9.  LIDC is currently organising the broadcast of a weekly movie on Uzbek television (this includes translation and dubbing of 52 feature films). It acts as the distributor of The Economist newspaper and the agent for BBC World in Uzbekistan for hotel distribution.

  10.   Film. Through a local company, LIDC is in the process of making an investment in the state film studio. The studio which was established in the 1930s has a library of more than 300 films, a staff or more than 450, two stages (1,200m2 and 800m2), a dubbing theatre, construction and wardrobe workshops. The studio still receives an annual government grant. LIDC is marketing the studio to a number of British film companies interested in shooting in Uzbekistan. Projects under development include a Channel 4 drama, and a feature film of Christopher Marlowe's "Tamburlaine" to be directed by Terry Hands, starring Anthony Sher. This collaboration will benefit both British and Uzbek employment in the film industry.

  11.  Television. In collaboration with the studio LIDC is planning to apply with local partners for a licence for terrestrial broadcast in Uzbekistan, and is currently in negotiations with BBC Worldwide to provide news packages by satellite feed for the new station.


  12.  The Company's activities in Uzbekistan would not have been possible without the enthusiasm and professionalism of the DTI's team on the Central Asia and Transcaucasia Desk. In particular the Deputy Director, Mr John Slate, his colleagues Mr Mike Essex and export promoter Mr Martin Banfield gave the company invaluable assistance.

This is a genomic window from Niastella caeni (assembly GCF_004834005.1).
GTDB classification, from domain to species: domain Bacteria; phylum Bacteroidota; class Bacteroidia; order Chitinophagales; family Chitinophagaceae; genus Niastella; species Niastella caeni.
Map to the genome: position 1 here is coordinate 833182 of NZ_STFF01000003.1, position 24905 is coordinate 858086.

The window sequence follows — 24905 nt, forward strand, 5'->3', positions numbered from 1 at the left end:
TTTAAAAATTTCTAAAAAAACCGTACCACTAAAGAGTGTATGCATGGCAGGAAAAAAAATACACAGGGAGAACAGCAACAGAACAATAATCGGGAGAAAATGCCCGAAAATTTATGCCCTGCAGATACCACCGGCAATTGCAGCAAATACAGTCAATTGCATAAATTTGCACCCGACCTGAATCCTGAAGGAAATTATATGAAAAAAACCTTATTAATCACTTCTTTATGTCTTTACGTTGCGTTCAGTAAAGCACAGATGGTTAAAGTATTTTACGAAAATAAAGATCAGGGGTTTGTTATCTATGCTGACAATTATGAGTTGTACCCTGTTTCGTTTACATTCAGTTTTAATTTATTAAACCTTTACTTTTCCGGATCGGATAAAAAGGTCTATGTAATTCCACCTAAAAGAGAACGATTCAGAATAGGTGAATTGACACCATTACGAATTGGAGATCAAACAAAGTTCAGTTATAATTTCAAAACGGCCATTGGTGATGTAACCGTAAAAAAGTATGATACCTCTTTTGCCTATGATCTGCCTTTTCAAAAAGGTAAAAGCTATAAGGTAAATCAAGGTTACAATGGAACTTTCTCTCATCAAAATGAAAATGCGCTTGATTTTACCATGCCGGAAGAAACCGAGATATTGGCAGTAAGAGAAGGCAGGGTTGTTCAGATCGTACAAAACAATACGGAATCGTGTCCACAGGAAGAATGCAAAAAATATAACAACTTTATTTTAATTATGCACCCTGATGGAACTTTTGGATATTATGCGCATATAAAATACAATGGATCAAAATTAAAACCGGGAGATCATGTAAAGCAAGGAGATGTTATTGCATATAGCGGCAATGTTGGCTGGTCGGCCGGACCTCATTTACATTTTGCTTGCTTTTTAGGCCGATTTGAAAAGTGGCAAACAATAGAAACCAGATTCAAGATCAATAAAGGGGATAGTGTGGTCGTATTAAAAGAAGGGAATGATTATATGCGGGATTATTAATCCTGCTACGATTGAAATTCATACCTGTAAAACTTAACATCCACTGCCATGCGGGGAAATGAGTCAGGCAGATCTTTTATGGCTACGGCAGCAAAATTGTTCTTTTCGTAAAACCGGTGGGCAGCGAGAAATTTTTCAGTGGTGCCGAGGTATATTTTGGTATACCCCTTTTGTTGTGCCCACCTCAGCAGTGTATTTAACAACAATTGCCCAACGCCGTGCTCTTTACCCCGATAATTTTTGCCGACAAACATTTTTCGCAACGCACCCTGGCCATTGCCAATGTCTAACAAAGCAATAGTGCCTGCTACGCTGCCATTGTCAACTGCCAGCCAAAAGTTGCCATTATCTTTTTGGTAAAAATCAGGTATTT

13.  Although the FCO's role has not until now been of great significance in the company's activities in Central Asia, LIDC would welcome the opportunity of building a closer relationship with the British Embassy in Tashkent.


  14.  Establishing a British Embassy Tashkent website with links to trade and cultural sites of related interest to Web visitors. (It is worth noting that the Embassy in Baku does have a site, which plays "God Save the Queen" as you enter the Home Page!)

  15.  Increasing the provision for language training for students and business people—British long-term commercial interests would be served by increasing the number of British students and business people with a working knowledge of Central Asian languages. This can be achieved in a cost-effective manner using distance learning over the Internet for employees of companies interested in the region.

March 1999